4. Mann–Kendall’s Test
Mann  proposed a nonparametric test to analyse the trends, and Kendall  implemented Mann’s test. In addition, Hirsch et al.  added the seasonality assessment to the test. The test is now widely known as Mann–Kendall’s test for trend analysis. It statistically checks the monotonic upward and downward trends in climate over the time. The test is widely used all over the world [21, 34, 36, 39, 41, 43, 44, 70, 71].
Mann–Kendall’s statistic S is given by the following formula:where and are the time series and is the number of data points in the time series. The sign function “sgn” can be expressed as
The variance of Mann–Kendall’s test is given by the following equation:where is the number of ties up to sample . Then, Mann–Kendall’s statistic Zc is given by
follows the standard normal distribution. A positive Zc value shows an upward trend, whereas negative Zc gives a downward trend for the data period.
5. Sen’s Slope Estimator Test
The magnitude of the trend at a given time can be found from Sen’s slope estimator . The test is widely used in assessing the trend magnitude for rainfall series over the time [41, 43, 70]; Mondal et al., 2012 . Slope for all data pairs can be calculated bywhere is the slope and and are the data values at time and , respectively. The median of the n values of is symbolised as Sen’s slope estimator (Qi) and given by
6. Case Study Application
As stated above in Introduction, the Uma Oya catchment (has an area of 720 km2) is one of the important catchments in Sri Lanka. The catchment has areas from the wet zone and intermediate zone of Sri Lanka. Therefore, it has a rich biodiversity. Uma Oya is one of the major tributaries of Mahaweli River, the longest river in Sri Lanka. Uma Oya starts from Pidurutalagala (Sri Lanka’s highest mountain) and reaches Mahaweli River at the Rantambe reservoir. Therefore, it has a significant elevation difference ranging from 2500 meters to 152 meters over the length of the river. The ongoing Uma Oya development program proposed to transfer 145 MCM (million cubic meters) of water annually to the Kirindi Oya basin in the southeast dry zone of the country. However, there are some major critics from the people who live in the catchment for the ongoing development program as the Uma Oya catchment is labelled to an agricultural catchment. Therefore, water is a critical concern for the catchment itself. Nevertheless, a rainfall trend analysis for the catchment is interesting to assess water scarcity in future climate scenarios. Figure 1 shows the Uma Oya basin and the selected rain gauges to analyse in the catchment.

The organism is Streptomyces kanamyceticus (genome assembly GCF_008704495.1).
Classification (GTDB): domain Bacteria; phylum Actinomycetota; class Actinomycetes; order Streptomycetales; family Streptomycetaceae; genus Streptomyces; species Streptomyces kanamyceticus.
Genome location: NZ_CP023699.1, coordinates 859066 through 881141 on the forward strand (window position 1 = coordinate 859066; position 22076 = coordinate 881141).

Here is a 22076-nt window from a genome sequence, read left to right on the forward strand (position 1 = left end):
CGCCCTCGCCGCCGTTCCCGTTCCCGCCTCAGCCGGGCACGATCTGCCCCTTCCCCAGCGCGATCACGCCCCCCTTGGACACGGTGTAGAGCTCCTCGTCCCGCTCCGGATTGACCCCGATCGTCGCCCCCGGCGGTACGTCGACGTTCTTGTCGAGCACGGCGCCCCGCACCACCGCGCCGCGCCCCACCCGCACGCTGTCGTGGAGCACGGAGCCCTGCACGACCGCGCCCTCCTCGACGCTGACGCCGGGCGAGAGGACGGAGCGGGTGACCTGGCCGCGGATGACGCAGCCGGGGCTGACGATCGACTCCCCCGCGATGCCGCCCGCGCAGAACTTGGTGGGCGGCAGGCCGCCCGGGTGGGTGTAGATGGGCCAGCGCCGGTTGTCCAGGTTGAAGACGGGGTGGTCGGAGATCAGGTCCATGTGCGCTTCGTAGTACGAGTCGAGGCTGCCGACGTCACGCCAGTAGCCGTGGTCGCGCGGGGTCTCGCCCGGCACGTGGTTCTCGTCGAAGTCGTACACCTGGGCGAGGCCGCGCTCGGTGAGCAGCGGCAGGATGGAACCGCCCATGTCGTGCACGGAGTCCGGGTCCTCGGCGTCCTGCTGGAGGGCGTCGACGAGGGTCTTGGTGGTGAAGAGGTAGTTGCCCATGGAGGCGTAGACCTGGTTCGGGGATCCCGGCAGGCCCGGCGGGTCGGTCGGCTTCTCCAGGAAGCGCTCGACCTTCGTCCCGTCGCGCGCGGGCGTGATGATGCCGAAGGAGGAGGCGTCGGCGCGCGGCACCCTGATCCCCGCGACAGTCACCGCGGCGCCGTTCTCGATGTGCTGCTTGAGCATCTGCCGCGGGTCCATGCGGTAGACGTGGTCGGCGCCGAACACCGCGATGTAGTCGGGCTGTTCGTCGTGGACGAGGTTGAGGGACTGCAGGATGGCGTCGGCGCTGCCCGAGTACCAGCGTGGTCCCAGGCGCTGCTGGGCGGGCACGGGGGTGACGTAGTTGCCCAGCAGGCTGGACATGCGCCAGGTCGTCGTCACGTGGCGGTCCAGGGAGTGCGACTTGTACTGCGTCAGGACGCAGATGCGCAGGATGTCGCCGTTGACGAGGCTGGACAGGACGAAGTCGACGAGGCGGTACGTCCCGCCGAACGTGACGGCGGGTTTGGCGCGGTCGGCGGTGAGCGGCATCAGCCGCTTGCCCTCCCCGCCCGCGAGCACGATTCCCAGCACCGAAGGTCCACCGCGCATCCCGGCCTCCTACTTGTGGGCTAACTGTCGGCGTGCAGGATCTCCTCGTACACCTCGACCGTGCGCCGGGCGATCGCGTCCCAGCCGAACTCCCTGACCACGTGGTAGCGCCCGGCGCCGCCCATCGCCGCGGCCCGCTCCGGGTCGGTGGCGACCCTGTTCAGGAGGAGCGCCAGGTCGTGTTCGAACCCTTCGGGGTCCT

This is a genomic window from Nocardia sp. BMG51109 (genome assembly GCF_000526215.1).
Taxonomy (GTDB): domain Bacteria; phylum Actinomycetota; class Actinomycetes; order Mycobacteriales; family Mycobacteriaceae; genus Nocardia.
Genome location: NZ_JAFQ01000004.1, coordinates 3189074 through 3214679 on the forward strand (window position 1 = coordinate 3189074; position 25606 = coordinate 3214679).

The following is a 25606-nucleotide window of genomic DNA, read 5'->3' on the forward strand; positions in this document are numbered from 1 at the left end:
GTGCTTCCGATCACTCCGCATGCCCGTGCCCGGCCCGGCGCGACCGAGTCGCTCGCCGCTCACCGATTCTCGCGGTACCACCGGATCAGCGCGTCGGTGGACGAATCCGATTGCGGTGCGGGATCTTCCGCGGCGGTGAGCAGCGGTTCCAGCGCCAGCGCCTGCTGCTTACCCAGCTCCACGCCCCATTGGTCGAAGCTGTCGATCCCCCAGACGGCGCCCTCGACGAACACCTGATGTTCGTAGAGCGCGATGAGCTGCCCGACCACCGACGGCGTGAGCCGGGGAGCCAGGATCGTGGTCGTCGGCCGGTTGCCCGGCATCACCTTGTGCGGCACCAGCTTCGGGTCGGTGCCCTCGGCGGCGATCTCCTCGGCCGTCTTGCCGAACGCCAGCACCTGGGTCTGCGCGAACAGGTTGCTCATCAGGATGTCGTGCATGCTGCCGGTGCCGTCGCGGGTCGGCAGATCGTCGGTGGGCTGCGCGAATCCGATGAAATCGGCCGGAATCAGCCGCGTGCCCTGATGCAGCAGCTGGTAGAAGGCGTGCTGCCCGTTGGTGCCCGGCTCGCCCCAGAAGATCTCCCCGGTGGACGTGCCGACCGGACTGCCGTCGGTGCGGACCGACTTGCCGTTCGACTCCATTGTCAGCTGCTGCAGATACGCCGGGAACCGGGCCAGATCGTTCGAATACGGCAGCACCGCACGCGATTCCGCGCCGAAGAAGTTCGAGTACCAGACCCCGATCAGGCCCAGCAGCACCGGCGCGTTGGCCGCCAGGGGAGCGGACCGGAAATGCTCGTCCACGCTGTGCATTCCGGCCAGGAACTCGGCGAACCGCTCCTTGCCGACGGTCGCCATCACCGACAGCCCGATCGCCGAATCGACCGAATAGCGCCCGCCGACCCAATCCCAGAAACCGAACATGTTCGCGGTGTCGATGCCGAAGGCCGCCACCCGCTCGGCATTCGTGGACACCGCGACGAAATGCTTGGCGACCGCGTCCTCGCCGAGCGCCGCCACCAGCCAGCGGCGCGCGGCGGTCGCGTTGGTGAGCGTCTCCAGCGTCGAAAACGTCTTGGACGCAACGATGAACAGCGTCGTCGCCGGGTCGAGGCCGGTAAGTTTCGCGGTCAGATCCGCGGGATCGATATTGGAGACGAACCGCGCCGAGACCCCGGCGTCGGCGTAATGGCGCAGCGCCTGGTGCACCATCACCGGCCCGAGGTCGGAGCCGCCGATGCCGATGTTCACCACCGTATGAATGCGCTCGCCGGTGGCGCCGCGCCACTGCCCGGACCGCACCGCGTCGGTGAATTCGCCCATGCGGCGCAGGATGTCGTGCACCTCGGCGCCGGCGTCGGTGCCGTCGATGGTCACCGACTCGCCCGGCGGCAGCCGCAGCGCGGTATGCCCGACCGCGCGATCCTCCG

Numerical numbers 1–5 denote the selected rain gauges in the Uma Oya catchment. They are situated in the coordinates of Welimada Group (1) at 6.9044°, 80.9044°; Hilpankandura Estate (2) at 6.8757°, 809358°; Dyraaba Estate (3) at 6.8865°, 80.9419°; Kirklees Estate (4) at 6.9901°, 80.9431°; and Ledgerwatte Estate (5) at 7.0312°, 81.0106°. Rainfall data for 26 consecutive years (1992–2017) were obtained from Meteorological Department, Sri Lanka.
Sri Lanka has two major monsoon seasons: northeastern monsoon (from December to February) and southwestern monsoon (from May to September). In addition, it has two intermediate rainfall seasons in between the two monsoons: 1st intermediate season from March to April and 2nd intermediate monsoon from October to November. However, the Uma Oya catchment receives its major rainfall during the northeastern monsoon. In addition, the catchment has average rainfalls during the southwestern monsoon and the 2nd intermediate monsoon. Therefore, the catchment is well known as a green catchment among the residents.
Missing rainfalls due to various reasons (instrument issues and recording issues) were filled by the normal ratio method. Then, the rainfalls were checked for homogeneity using Pettitt’s test, SNHT, Buishand’s test, and von Neumann’s test.
Next, rainfall data were observed to identify simple eyeball trends, before they moved to the statistical models. Annual and monthly rainfall values were used in this mere analysis. However, Mann–Kendall’s test and Sen’s slope estimator test were applied to the annual, seasonal, and monthly rainfall series in the Uma Oya catchment.
7. Results and Discussion
Figure 2 presents the annual rainfall variation in the selected rain gauge stations. The figure clearly shows the spatial and temporal variation of the rainfall. Averagely all of these annual rainfalls show similar patterns with drops and rises. They show an increasing trend to the naked eye. In addition, compared to other years, 2016 had a significant lower rainfall to the catchment. Therefore, it can be considered drought year to the catchment.